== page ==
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‘Show Dogs’ to Undergo Edits Amid Concerns of ‘Disturbing’ Touching Scene

Global Road Entertainment is cutting two scenes from the family comedy “Show Dogs” over concerns about a scene where a dog is comfortable with strangers touching his genitals.

“Responding to concerns raised by moviegoers and some specific organizations, Global Road Entertainment has decided to remove two scenes from the film ‘Show Dogs’ that some have deemed not appropriate for children,” the company said. “The company takes these matters very seriously and remains committed to providing quality entertainment for the intended audiences based on the film’s rating. We apologize to anybody who feels the original version of ‘Show Dogs’ sent an inappropriate message. The revised version of the film will be available for viewing nationwide starting this weekend.”

The undercover police dog Max is voiced by Ludacris. In the two scenes, Max is advised by a former champion dog to go to his “zen place” in order to get through the dog show’s genital inspection.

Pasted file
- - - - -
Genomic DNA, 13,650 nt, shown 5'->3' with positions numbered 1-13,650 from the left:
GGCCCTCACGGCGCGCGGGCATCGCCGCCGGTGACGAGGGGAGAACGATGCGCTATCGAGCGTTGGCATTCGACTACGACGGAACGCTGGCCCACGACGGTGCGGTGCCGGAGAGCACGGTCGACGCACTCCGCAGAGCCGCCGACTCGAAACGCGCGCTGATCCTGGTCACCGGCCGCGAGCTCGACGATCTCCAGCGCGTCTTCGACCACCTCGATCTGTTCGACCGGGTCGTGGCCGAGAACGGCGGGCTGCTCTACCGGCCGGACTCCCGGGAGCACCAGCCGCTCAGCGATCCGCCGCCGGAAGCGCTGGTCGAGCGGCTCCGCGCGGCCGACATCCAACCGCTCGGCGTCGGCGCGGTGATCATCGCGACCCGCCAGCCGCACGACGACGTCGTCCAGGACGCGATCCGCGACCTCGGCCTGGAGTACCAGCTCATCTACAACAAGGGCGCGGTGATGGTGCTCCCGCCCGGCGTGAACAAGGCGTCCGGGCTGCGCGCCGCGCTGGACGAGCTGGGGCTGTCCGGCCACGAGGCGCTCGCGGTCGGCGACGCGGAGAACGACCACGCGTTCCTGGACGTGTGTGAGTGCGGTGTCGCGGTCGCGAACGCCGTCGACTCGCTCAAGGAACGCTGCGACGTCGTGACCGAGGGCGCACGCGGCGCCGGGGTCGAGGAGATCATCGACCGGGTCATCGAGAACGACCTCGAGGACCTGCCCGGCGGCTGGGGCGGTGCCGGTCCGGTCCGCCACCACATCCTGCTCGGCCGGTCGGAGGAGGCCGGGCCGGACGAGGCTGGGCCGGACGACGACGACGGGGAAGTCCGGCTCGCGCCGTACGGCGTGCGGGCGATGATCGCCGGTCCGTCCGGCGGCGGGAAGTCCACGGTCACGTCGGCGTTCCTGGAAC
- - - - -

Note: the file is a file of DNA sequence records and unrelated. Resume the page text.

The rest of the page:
The National Center on Sexual Exploitation accused the movie of sending a troubling message that grooms children for sexual abuse.

“It contains multiple scenes where a dog character must have its private parts inspected, in the course of which the dog is uncomfortable and wants to stop but is told to go to a ‘zen place,’” the group said. “The dog is rewarded with advancing to the final round of the dog show after passing this barrier. Disturbingly, these are similar tactics child abusers use when grooming children—telling them to pretend they are somewhere else, and that they will get a reward for withstanding their discomfort. Children’s movies must be held to a higher standard, and must teach children bodily autonomy, the ability to say ‘no’ and safety, not confusing messages endorsing unwanted genital touching.”

“Show Dogs” is directed by Raja Gosnell and stars Will Arnett, Natasha Lyonne, Jordin Sparks, Gabriel Iglesias, Shaquille O’Neal, Omar Chaparro, and Stanley Tucci. The film follows a Rottweiler police dog and his human partner (played by Arnett) who go undercover at a dog show to stop an animal smuggling activity.

The film generated moderate grosses in its opening weekend with $6 million at 3,212 North American sites on May 18-20. The news about the scenes being removed was first reported by Deadline.

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